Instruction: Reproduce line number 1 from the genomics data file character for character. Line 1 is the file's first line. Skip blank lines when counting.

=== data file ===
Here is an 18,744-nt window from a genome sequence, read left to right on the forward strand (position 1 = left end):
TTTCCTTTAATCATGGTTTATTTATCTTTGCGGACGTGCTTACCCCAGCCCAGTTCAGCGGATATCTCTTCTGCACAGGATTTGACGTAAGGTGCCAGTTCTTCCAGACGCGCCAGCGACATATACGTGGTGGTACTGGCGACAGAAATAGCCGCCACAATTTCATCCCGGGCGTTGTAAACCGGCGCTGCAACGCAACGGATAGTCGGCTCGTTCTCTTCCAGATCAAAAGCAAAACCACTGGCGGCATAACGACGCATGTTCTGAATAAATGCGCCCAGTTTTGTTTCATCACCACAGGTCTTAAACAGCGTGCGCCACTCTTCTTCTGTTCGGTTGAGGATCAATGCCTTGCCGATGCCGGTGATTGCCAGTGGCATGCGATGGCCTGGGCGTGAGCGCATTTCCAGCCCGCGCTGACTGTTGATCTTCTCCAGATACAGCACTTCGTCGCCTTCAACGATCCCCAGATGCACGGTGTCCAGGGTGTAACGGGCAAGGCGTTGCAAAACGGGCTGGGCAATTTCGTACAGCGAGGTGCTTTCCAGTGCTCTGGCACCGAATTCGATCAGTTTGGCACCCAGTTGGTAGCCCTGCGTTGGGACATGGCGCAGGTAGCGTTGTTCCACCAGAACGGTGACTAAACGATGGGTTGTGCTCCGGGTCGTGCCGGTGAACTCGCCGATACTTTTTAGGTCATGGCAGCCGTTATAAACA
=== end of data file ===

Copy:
Here is an 18,744-nt window from a genome sequence, read left to right on the forward strand (position 1 = left end):